[The following is a draft-preview from my upcoming book, The End of Fear Itself. I offer it today, on Memorial Day, 2016, as my salute and tribute to all who serve their countries, especially to those who sacrificed so much in times of war. This short story is a salute to one in particular, Raymond Felt, my girlfriend’s grandfather, who passed away last week at the age of 92, from cancer, not old age. He was a tough old bird to the end. You can listen to me read this story, below.]
“Battle Stations! Battle Stations!” boomed the voice of Commander Kyes over the intercom.
Fireman Second Class, Ray Felt, leaped from his bunk where he had been sleeping for only an hour or so, and sprang into action.
At 0210 hours, 2:10am, minutes after Ray had been so abruptly awakened, an explosion rocked the ship. This was followed, five seconds later, with another. Twenty seven minutes later, a third explosion completed the job. The ship was doomed.
Raymond Felt passed away the week I was writing this chapter, at the age of 92. He grew up a farm boy in rural Minnesota in the 20s and 30s, during the Great Depression—no shortage of Fear during that period—and when WWII came, he signed up for the Navy, and was assigned to the destroyer, the U.S.S. Leary.
Fear, or at least fearing, was just part of the job, and the threat of German U-boats in the Atlantic was palpable, and real. Hundreds of ships had already been sent to Davy Joneses Locker before Ray’s ship was assigned Task Group 21.41 to escort the aircraft carrier, the U.S.S. Card in a wolf hunt for the dreaded U-boats, hundreds of miles off the coast of Spain and Portugal.
On December 24th, Christmas Eve, 1943, they found the wolves, or the wolves found them. Commander Kyes sounded battle stations, but before the Leary could locate the U-boats, at 0210 hours, two torpedoes rocked the ships engine room, instantly killed everyone in that section of the ship, and left the Leary dead in the water: no engines, no navigation—a sitting target.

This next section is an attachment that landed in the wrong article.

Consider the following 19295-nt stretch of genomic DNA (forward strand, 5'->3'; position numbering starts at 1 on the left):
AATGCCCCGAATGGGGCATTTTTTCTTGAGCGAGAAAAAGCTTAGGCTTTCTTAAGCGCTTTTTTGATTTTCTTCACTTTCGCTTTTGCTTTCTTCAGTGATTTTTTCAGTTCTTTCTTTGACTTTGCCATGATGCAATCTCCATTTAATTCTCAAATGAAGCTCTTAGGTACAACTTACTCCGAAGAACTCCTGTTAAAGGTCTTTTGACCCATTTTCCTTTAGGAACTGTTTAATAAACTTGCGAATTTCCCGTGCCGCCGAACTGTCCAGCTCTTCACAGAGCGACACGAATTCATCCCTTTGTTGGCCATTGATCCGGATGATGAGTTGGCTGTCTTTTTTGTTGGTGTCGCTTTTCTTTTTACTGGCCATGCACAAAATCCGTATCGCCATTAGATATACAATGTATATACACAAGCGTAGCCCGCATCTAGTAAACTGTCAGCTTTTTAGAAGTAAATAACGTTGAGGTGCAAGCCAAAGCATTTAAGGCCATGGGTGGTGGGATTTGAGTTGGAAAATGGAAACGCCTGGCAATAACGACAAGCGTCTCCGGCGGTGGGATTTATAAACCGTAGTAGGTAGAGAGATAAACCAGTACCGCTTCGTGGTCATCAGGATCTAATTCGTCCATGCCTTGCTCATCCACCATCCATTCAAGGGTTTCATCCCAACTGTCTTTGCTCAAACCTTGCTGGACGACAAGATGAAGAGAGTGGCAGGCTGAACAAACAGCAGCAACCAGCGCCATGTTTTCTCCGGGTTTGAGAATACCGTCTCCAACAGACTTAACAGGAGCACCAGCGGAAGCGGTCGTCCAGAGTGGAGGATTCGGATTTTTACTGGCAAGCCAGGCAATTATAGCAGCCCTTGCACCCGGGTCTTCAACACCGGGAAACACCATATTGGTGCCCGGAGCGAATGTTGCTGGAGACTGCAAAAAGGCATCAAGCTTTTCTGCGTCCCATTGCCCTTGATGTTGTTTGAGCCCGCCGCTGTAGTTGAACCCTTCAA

And the inevitable followed; another German torpedo slammed into the side of the listing Leary, splitting her up, as the captain yelled for all hands to “abandon ship!” Ray and his friends—those not killed in the blast, or trapped below deck—did just that; they jumped overboard, into the icy cold Atlantic. Luckily for Ray, he was wearing a life-jacket.
Ray and his mates, only 200 yards from the doomed vessel, watched as the burning, smoking Leery disappeared below the waves “in a mighty roar,” along with 98 of their friends and fellow sailors, including their brave Commander Kyes, whose last act was to give his life-jacket to one of his crew before going down with his ship, never to be seen again.
The survivors, Ray among them, floated in the frigid waters for hours upon hours before another ship from the task force could reach them to pull them out. By that time, Ray had passed out from hyperthermia, and according to him, would never have survived without the two friends floating next to him who kept his head above water until he was snatched from the jaws of the Atlantic.
All of those men, the ones who perished at their post, those who survived to fight to perish another day, and those who eventually made it home to their families to die years or decades later—as was the case for Ray—mustered at least a tiny seed of Courage, somewhere down deep, that allowed them to walk up the gangplank of the Leery, the Card, and a thousand other ships in that war, on both sides of the conflict—some of them with names like Felt, Smith, or Jones, or Schiller, Schultz, and Miller, some of them wearing American uniforms, some British, and some German or Japanese—where they faced the reality of Death, every day.
At some point, they had to put that Fear aside, and decide to just be fearing, or afraid. But they did their job, nonetheless. They kept their commitments. And for that, I salute them all, and all the women and men who now serve their countries around the world. May their dream of a peaceful world come to fruition, and may it come sooner than later.